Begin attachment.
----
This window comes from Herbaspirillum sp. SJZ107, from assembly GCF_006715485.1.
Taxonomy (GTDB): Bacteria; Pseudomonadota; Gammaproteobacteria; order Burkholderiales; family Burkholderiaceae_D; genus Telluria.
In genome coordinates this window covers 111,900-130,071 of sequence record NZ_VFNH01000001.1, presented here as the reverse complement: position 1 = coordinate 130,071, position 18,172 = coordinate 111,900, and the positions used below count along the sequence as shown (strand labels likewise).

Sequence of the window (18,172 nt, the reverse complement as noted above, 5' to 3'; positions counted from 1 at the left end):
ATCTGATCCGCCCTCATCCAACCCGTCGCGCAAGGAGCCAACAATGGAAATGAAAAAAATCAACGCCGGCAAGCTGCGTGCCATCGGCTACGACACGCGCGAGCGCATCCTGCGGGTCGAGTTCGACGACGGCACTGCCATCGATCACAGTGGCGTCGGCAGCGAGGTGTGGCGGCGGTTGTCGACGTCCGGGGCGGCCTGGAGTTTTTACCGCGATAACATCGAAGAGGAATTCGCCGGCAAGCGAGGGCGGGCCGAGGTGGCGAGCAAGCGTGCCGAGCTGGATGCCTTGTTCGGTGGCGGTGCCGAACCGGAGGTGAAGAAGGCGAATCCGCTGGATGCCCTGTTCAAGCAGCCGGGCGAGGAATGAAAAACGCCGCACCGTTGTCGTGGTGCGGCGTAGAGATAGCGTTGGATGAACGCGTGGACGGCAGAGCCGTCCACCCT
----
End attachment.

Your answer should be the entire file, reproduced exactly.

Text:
This window comes from Herbaspirillum sp. SJZ107, from assembly GCF_006715485.1.
Taxonomy (GTDB): Bacteria; Pseudomonadota; Gammaproteobacteria; order Burkholderiales; family Burkholderiaceae_D; genus Telluria.
In genome coordinates this window covers 111,900-130,071 of sequence record NZ_VFNH01000001.1, presented here as the reverse complement: position 1 = coordinate 130,071, position 18,172 = coordinate 111,900, and the positions used below count along the sequence as shown (strand labels likewise).

Sequence of the window (18,172 nt, the reverse complement as noted above, 5' to 3'; positions counted from 1 at the left end):
ATCTGATCCGCCCTCATCCAACCCGTCGCGCAAGGAGCCAACAATGGAAATGAAAAAAATCAACGCCGGCAAGCTGCGTGCCATCGGCTACGACACGCGCGAGCGCATCCTGCGGGTCGAGTTCGACGACGGCACTGCCATCGATCACAGTGGCGTCGGCAGCGAGGTGTGGCGGCGGTTGTCGACGTCCGGGGCGGCCTGGAGTTTTTACCGCGATAACATCGAAGAGGAATTCGCCGGCAAGCGAGGGCGGGCCGAGGTGGCGAGCAAGCGTGCCGAGCTGGATGCCTTGTTCGGTGGCGGTGCCGAACCGGAGGTGAAGAAGGCGAATCCGCTGGATGCCCTGTTCAAGCAGCCGGGCGAGGAATGAAAAACGCCGCACCGTTGTCGTGGTGCGGCGTAGAGATAGCGTTGGATGAACGCGTGGACGGCAGAGCCGTCCACCCT